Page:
See:

Murray MJ et al. Diet and cerebral malaria: the effect of famine and refeeding. Am J Clin Nutr;31:57-61, 1978.

Murray MJ et al. The adverse effect of iron repletion on the course of certain infections. Brit. Med J 1113-1115, 1978.

 

The explanation is quite straight forward. Iron deficiency impairs a number of immune mechanism. However, withholding iron from invading orgaqnisms (by transferrin and lactoferrin) is an important defense mechanism because micro-organisms and parasites need iron for their replication. Parental iron provides iron for rapid agen5 replication before their is an opportunity for host defenses to recover. Iron therapy but not overwhelming host capacity to withhold iron from infectious agents.

 

Nevin Scrimshaw


From: Paul Garner <pgarneratliverpool.ac.uk>

Subject: Re: Ngonut: injectable iron in nomadic populations

Date: Fri, 1 May 1998 11:06:03 +0100 (BST)

 

The Somali refugee studies were poorly controlled and it is very difficult to justify the conclusions reached by the authors on the basis of the evidence given.

The only way this could be answered is by a good systematic review of trials to date in this area. I have not seen such a review, but the Cochrane Infectious Diseases Group would be keen to support an individual interesting in conducting and updating such a review.

 

Paul Garner

Liverpool School of Tropical Medicine


From: "Prof D Labadarios, Menslike Voeding, tel 259" <DemetreatGERGA.SUN.AC.ZA> Organization: STELLENBOSCH UNIVERSITY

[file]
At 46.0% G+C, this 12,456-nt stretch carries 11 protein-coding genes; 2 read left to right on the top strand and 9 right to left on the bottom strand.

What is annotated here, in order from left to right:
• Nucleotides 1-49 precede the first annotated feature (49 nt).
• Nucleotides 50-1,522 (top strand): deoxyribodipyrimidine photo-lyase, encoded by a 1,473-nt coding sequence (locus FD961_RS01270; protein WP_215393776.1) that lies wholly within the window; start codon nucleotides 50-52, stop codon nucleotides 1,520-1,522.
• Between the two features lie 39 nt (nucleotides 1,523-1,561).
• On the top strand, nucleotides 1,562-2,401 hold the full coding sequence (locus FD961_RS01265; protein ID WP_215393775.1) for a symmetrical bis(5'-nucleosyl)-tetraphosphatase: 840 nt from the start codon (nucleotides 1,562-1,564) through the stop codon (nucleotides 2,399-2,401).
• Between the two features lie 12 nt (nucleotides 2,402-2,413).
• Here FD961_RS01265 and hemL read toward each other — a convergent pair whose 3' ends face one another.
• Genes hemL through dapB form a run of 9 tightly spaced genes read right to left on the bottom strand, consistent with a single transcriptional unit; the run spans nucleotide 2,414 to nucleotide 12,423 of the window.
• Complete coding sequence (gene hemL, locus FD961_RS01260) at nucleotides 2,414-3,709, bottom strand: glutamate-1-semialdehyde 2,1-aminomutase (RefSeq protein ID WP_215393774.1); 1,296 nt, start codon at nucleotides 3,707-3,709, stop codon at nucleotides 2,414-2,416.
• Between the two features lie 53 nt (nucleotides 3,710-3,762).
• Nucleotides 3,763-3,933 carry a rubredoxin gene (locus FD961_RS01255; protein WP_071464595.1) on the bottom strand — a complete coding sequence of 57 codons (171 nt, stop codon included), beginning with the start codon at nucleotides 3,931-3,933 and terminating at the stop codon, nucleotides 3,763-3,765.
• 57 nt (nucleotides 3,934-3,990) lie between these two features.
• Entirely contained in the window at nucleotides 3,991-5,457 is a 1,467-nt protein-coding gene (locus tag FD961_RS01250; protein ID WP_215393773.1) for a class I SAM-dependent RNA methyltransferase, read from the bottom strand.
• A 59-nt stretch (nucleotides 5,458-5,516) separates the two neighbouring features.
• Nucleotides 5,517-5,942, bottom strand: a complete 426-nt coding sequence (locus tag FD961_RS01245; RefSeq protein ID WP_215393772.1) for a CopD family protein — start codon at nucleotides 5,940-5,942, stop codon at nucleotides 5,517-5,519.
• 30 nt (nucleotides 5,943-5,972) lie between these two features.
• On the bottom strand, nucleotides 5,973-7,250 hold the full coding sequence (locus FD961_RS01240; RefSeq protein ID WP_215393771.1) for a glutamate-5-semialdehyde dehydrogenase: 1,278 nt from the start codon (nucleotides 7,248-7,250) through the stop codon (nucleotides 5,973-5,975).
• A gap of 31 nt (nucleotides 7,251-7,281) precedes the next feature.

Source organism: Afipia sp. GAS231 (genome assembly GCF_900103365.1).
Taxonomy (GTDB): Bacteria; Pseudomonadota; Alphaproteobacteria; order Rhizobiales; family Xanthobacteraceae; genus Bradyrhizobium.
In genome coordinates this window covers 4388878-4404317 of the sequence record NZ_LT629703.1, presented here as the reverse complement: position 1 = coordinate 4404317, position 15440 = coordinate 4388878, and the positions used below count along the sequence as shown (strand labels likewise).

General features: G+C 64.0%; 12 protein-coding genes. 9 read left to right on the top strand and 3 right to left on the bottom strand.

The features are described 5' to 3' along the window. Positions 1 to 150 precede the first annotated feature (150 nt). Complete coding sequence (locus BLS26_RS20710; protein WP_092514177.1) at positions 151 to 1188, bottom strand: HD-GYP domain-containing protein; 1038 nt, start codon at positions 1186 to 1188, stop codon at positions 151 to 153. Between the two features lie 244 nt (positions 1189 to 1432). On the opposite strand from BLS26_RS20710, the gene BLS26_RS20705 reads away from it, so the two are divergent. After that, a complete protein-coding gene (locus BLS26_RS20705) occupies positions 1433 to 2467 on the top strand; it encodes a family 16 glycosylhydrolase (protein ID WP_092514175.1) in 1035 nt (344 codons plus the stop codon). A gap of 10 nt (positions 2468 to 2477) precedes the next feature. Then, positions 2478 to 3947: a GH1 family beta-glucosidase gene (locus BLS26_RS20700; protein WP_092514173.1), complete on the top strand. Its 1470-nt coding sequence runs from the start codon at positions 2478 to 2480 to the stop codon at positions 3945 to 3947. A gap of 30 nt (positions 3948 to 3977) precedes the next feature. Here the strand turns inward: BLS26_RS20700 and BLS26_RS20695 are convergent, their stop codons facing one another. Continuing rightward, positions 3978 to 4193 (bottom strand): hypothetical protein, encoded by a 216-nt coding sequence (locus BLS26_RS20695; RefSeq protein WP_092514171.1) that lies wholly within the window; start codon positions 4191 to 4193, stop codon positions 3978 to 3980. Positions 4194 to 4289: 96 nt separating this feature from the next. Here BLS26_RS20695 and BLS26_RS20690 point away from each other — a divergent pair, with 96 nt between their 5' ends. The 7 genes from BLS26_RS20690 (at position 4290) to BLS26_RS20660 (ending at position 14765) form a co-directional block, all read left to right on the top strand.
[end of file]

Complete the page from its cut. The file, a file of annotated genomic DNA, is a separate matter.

Date: Sun, 3 May 1998 11:46:33 +200

Subject: Re: injectable iron in nomadic populations

 

I have been following the current debate on iron supplementation with great interest. Dr Schrimshaw's categorical statement on the documented evidence against the practice brought forward my planned participation in the debate.

Iron supplementation is a safe practice in the correctly identified individual, at the appropriate dose, via the appropriate route, frequency and for the appropriate duration. There are, however, also many important contraindications to which insufficient attention is usually paid to. So, can we perhaps proceed to develop such a code of practice which emphsises at the field level the differences between anaemia, iron deficiency and iron deficiency anaemia together with guidelines for management.

Certainly from national studies conducted in these parts of the world (South Africa, Swaziland, Botswana) anaemia is common, indeed in some cases very common, iron deficiency less so and iron deficiency anaemia even less so. The practice, therefore, for recommending "routine iron supplements irrespective" may be ill advised and counterproductive.

As a thought, might the confusion we experience here be related to the relatively poor successes we have had with the management of this deficiency?.

 

DL